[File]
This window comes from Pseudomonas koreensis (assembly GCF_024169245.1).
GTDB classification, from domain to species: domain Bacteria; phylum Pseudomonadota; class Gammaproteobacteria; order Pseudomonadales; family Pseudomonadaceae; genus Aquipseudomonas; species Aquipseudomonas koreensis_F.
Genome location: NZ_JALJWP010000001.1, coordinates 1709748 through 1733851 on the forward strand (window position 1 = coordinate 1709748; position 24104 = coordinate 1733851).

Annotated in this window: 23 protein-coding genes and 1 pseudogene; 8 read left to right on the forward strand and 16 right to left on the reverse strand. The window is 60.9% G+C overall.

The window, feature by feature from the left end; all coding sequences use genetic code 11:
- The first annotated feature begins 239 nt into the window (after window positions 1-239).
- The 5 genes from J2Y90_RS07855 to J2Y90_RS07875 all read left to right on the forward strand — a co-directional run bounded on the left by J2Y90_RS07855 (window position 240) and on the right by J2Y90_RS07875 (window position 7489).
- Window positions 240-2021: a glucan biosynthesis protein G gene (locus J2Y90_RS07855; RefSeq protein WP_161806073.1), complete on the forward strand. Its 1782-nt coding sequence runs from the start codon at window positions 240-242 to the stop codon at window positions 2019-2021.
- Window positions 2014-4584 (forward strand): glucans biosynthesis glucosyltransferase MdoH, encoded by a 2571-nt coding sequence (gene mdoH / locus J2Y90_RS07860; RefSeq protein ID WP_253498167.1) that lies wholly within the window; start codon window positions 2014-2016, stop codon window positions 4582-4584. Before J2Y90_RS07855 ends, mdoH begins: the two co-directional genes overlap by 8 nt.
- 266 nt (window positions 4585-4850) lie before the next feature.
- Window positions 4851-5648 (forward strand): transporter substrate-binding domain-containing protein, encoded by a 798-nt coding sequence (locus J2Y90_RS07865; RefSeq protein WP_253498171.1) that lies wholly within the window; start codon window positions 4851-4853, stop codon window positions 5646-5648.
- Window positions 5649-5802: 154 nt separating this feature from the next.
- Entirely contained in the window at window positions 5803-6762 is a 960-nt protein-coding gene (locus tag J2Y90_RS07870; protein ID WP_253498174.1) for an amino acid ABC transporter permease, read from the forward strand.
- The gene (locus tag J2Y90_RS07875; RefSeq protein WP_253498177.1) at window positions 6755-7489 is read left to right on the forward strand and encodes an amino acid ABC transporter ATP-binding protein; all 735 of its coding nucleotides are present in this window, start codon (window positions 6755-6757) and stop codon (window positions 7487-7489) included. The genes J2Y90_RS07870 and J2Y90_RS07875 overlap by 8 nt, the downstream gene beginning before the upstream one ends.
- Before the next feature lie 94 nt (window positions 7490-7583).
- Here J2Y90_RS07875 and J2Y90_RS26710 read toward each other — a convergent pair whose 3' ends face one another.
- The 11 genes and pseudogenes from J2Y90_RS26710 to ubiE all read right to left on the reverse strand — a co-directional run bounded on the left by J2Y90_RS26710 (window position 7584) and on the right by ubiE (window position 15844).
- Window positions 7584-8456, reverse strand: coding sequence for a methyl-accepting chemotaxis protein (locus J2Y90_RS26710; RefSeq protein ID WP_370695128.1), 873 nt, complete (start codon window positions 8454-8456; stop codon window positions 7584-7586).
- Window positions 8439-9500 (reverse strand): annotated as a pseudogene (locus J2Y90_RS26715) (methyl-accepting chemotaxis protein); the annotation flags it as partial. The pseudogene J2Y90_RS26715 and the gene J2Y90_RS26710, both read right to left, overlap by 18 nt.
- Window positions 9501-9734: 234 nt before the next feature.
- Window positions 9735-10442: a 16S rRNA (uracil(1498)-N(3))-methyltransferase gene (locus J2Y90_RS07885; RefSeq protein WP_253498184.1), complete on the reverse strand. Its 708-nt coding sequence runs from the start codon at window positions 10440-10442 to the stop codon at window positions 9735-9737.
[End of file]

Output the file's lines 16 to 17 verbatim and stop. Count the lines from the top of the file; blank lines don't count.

- Here J2Y90_RS07875 and J2Y90_RS26710 read toward each other — a convergent pair whose 3' ends face one another.
- The 11 genes and pseudogenes from J2Y90_RS26710 to ubiE all read right to left on the reverse strand — a co-directional run bounded on the left by J2Y90_RS26710 (window position 7584) and on the right by ubiE (window position 15844).